Everyone knows babies can't talk, but if they could, they'd have a lot to thank their older siblings for -- whether it's giving them extra licks of an ice cream cone, teaching them songs to sing, or not letting them put sand in their mouths. This big thank-you of a book is sure to add an extra layer of appreciation to any sibling relationship. Julie Markes's sweet text and Laura Rader's humorous illustrations will delight the entire family.
|Product dimensions:||9.30(w) x 9.73(h) x 0.36(d)|
|Age Range:||1 - 5 Years|
About the Author
Julie Markes lives with her husband, Eric Schine, and their two sons, Charlie and Nicholas, in Brooklyn, New York. Her books include Thanks For Thanksgiving; I Can't Talk Yet, But When I Do ...; Good Thing You're Not An Octopus!; Sidewalk 123; and Sidewalk.
Laura Rader has illustrated many popular books for children, including A Book of Hugs, A Book of Friends, and A Book of Kisses, all by Dave Ross. She is also the author and illustrator of Who'll Pull Santa's Sleigh Tonight? and Santa's New Suit, which Publishers Weekly called, in a starred review, a "holiday outing [with] plenty of panache." Ms. Rader lives in Southern California.
Most Helpful Customer Reviews
The narrator is a baby mouse who can not talk yet. He thinks of what he would tell his sister if he could talk. A very warm and loving read aloud book with great illustrations.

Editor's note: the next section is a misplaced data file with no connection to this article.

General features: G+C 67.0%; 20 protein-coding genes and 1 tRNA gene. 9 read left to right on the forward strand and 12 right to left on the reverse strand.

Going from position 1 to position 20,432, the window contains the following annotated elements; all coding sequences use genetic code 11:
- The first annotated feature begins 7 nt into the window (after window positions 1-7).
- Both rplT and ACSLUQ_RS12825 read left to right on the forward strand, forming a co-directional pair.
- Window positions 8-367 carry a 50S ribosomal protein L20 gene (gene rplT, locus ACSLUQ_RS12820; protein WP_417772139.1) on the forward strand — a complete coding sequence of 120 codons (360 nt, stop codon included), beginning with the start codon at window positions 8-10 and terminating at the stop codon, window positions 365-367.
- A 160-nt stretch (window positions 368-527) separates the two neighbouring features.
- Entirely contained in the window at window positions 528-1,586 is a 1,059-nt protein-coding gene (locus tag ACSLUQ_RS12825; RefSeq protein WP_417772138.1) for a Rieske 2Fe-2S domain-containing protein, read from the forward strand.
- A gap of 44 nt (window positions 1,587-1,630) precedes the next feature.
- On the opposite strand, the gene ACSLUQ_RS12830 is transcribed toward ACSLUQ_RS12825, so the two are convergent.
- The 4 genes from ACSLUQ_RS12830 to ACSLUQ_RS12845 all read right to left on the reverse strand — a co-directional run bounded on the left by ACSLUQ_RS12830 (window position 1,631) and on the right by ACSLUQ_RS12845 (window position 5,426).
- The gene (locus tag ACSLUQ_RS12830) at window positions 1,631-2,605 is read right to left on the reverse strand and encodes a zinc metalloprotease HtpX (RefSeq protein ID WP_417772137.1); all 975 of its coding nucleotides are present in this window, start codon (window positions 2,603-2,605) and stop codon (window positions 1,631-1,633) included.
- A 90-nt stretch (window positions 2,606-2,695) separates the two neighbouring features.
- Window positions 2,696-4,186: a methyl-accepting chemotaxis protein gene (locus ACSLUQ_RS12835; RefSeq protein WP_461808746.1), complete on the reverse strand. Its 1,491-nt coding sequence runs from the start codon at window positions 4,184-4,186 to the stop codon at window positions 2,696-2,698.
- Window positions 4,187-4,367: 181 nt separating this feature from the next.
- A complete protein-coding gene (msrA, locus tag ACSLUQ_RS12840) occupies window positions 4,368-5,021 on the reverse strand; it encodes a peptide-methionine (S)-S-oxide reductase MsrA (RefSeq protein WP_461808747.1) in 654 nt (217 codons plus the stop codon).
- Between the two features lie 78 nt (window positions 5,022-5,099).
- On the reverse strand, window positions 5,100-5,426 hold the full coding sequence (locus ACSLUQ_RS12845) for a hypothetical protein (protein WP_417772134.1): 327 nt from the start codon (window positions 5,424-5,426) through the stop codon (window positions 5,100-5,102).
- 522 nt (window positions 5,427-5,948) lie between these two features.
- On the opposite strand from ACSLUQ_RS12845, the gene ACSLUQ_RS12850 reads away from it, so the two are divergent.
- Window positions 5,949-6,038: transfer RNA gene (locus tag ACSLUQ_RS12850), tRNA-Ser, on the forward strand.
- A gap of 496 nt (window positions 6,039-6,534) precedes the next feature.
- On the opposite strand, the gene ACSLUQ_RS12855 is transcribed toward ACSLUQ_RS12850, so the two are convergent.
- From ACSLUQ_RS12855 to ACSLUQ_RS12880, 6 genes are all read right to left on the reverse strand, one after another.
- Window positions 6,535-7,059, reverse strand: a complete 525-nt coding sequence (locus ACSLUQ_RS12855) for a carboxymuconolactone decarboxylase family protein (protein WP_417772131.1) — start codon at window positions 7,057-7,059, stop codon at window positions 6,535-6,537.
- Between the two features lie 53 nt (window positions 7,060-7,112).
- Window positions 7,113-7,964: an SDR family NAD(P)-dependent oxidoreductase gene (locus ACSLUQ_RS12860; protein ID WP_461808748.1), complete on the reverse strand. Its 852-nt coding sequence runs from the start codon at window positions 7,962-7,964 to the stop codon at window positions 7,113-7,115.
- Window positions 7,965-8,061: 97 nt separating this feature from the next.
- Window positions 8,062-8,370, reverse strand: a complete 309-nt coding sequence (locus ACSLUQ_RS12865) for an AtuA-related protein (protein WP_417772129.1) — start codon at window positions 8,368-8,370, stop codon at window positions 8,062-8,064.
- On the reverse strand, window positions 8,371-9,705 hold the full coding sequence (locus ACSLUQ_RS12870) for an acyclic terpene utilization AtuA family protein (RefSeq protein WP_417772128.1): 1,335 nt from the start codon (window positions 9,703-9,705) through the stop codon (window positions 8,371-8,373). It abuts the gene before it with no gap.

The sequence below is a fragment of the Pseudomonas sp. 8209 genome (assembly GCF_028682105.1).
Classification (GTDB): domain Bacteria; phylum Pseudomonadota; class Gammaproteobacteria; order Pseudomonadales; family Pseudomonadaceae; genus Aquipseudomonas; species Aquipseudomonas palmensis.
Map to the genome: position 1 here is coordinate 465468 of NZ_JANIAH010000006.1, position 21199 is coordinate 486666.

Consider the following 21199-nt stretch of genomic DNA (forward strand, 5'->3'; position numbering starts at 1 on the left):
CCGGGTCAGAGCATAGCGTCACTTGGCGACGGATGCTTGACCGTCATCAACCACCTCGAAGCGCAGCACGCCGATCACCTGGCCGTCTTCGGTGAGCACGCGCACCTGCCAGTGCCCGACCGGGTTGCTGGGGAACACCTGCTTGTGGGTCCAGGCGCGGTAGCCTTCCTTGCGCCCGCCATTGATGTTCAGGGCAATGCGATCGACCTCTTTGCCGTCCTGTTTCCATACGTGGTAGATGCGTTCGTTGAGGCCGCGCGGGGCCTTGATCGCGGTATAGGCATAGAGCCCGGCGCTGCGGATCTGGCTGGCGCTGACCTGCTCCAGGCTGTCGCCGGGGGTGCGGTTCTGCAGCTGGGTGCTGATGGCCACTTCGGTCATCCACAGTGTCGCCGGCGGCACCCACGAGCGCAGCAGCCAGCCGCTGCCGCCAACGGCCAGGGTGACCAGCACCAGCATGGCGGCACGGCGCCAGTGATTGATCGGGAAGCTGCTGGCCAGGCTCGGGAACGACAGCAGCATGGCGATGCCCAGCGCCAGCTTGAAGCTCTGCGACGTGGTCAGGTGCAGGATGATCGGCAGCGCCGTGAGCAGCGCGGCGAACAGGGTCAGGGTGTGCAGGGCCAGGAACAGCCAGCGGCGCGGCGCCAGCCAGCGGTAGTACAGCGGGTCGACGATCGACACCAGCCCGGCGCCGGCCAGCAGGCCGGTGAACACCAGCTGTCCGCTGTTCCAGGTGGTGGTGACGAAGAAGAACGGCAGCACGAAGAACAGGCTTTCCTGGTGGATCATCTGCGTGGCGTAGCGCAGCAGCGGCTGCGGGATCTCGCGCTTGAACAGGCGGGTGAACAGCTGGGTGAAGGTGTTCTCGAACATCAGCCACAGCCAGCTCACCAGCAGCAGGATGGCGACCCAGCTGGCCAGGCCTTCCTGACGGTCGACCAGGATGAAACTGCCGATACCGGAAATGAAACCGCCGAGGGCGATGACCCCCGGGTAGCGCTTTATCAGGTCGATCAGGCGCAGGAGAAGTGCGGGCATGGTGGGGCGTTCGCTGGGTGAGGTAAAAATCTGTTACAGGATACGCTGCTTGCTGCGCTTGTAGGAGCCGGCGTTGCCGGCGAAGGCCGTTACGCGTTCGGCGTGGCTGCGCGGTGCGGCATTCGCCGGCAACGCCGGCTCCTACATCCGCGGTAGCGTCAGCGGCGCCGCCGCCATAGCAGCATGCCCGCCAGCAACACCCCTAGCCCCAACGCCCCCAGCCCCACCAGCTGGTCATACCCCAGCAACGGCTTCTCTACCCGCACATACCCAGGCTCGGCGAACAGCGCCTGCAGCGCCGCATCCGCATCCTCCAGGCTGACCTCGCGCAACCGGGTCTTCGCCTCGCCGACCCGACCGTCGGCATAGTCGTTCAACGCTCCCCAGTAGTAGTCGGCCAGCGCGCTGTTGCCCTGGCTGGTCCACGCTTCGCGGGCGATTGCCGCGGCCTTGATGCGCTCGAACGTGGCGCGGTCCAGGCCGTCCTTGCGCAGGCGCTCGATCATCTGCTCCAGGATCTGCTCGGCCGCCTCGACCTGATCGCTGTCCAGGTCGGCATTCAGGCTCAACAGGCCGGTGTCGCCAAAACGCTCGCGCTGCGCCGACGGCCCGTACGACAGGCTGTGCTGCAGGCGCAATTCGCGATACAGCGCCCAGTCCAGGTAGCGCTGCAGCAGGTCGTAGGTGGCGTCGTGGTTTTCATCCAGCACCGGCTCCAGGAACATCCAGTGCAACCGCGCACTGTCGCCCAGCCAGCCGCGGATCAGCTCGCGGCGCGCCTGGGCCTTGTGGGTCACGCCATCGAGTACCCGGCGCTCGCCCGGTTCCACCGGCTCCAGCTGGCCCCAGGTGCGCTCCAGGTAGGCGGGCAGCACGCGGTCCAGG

Told from the perspective of a baby, this ode to older siblings is a great antidote for the older sibling who is feeling neglected or otherwise having difficulty adjusting to their younger sibling(s). For the younger sibling, it also reinforces the value and benefits of the attention and love provided by an older sibling(s). Here, a pre-verbal young mouse ¿talks¿ to herself about all of the things she wants to say to her sister when she learns to speak understandable sentences. Pictures show the older sister patiently, sometimes reluctantly, helping her younger sister in a number of ways while the younger one ¿talks¿ about them gratefully. This includes the older sister feeding the younger one, sharing toys and treats, entertaining and playing with her, helping her learn to walk and sing songs and protecting her. The younger sister wants to more than merely thank her sister for all these things. She also plans to apologize to her for all of the mischief and trouble the she has caused her. Again, these misadventures are shown in accompanying illustrations. Told in very sparse text set against simple, comical illustrations, the pages leave lots of blank space for resting young eyes. Recommended for all children aged 2 to 6 and highly recommended for those with younger siblings.